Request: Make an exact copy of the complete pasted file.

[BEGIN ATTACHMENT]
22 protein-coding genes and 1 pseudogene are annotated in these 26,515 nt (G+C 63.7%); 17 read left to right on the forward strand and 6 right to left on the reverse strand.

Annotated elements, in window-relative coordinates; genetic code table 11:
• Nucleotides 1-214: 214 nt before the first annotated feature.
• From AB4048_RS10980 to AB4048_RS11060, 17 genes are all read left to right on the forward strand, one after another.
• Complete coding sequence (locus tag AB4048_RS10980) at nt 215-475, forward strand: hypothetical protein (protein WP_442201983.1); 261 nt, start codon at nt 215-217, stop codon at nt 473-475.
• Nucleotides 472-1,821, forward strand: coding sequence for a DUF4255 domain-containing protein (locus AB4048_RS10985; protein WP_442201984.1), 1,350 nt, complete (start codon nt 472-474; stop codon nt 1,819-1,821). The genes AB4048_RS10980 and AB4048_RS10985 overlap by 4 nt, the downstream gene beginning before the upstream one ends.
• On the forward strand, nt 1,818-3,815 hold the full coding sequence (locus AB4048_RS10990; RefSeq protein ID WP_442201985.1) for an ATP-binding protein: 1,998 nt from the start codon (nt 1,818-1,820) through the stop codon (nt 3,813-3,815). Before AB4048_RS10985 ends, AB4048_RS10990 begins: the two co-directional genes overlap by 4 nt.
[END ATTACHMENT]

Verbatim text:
22 protein-coding genes and 1 pseudogene are annotated in these 26,515 nt (G+C 63.7%); 17 read left to right on the forward strand and 6 right to left on the reverse strand.

Annotated elements, in window-relative coordinates; genetic code table 11:
• Nucleotides 1-214: 214 nt before the first annotated feature.
• From AB4048_RS10980 to AB4048_RS11060, 17 genes are all read left to right on the forward strand, one after another.
• Complete coding sequence (locus tag AB4048_RS10980) at nt 215-475, forward strand: hypothetical protein (protein WP_442201983.1); 261 nt, start codon at nt 215-217, stop codon at nt 473-475.
• Nucleotides 472-1,821, forward strand: coding sequence for a DUF4255 domain-containing protein (locus AB4048_RS10985; protein WP_442201984.1), 1,350 nt, complete (start codon nt 472-474; stop codon nt 1,819-1,821). The genes AB4048_RS10980 and AB4048_RS10985 overlap by 4 nt, the downstream gene beginning before the upstream one ends.
• On the forward strand, nt 1,818-3,815 hold the full coding sequence (locus AB4048_RS10990; RefSeq protein ID WP_442201985.1) for an ATP-binding protein: 1,998 nt from the start codon (nt 1,818-1,820) through the stop codon (nt 3,813-3,815). Before AB4048_RS10985 ends, AB4048_RS10990 begins: the two co-directional genes overlap by 4 nt.